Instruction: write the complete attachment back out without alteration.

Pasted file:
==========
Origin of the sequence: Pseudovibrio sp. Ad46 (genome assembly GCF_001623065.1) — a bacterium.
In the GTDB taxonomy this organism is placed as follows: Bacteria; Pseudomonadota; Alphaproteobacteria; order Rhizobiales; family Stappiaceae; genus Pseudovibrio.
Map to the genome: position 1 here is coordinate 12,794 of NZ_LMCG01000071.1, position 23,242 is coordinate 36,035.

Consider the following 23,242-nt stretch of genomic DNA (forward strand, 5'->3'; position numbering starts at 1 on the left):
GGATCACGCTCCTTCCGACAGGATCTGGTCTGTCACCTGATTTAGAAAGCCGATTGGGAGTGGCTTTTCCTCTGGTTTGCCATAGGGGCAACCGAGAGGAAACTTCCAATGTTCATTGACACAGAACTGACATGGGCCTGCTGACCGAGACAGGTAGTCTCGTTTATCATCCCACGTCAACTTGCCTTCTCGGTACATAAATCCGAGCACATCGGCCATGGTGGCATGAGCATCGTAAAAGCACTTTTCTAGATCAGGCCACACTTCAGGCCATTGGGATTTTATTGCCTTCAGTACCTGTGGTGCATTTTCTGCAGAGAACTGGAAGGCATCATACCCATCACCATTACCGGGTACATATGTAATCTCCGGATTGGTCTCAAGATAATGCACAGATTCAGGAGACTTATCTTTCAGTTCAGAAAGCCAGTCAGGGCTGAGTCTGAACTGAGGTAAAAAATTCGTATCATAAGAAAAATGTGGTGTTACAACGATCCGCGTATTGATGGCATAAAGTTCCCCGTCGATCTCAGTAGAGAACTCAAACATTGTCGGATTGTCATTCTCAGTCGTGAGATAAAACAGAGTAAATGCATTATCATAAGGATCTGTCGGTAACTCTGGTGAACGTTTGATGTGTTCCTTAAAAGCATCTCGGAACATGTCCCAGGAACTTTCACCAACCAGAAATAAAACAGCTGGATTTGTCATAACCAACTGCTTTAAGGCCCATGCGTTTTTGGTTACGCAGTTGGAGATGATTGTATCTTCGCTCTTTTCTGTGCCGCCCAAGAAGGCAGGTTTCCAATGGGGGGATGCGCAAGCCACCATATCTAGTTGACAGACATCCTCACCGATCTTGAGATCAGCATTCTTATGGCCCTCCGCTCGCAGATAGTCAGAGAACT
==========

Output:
Origin of the sequence: Pseudovibrio sp. Ad46 (genome assembly GCF_001623065.1) — a bacterium.
In the GTDB taxonomy this organism is placed as follows: Bacteria; Pseudomonadota; Alphaproteobacteria; order Rhizobiales; family Stappiaceae; genus Pseudovibrio.
Map to the genome: position 1 here is coordinate 12,794 of NZ_LMCG01000071.1, position 23,242 is coordinate 36,035.

Consider the following 23,242-nt stretch of genomic DNA (forward strand, 5'->3'; position numbering starts at 1 on the left):
GGATCACGCTCCTTCCGACAGGATCTGGTCTGTCACCTGATTTAGAAAGCCGATTGGGAGTGGCTTTTCCTCTGGTTTGCCATAGGGGCAACCGAGAGGAAACTTCCAATGTTCATTGACACAGAACTGACATGGGCCTGCTGACCGAGACAGGTAGTCTCGTTTATCATCCCACGTCAACTTGCCTTCTCGGTACATAAATCCGAGCACATCGGCCATGGTGGCATGAGCATCGTAAAAGCACTTTTCTAGATCAGGCCACACTTCAGGCCATTGGGATTTTATTGCCTTCAGTACCTGTGGTGCATTTTCTGCAGAGAACTGGAAGGCATCATACCCATCACCATTACCGGGTACATATGTAATCTCCGGATTGGTCTCAAGATAATGCACAGATTCAGGAGACTTATCTTTCAGTTCAGAAAGCCAGTCAGGGCTGAGTCTGAACTGAGGTAAAAAATTCGTATCATAAGAAAAATGTGGTGTTACAACGATCCGCGTATTGATGGCATAAAGTTCCCCGTCGATCTCAGTAGAGAACTCAAACATTGTCGGATTGTCATTCTCAGTCGTGAGATAAAACAGAGTAAATGCATTATCATAAGGATCTGTCGGTAACTCTGGTGAACGTTTGATGTGTTCCTTAAAAGCATCTCGGAACATGTCCCAGGAACTTTCACCAACCAGAAATAAAACAGCTGGATTTGTCATAACCAACTGCTTTAAGGCCCATGCGTTTTTGGTTACGCAGTTGGAGATGATTGTATCTTCGCTCTTTTCTGTGCCGCCCAAGAAGGCAGGTTTCCAATGGGGGGATGCGCAAGCCACCATATCTAGTTGACAGACATCCTCACCGATCTTGAGATCAGCATTCTTATGGCCCTCCGCTCGCAGATAGTCAGAGAACT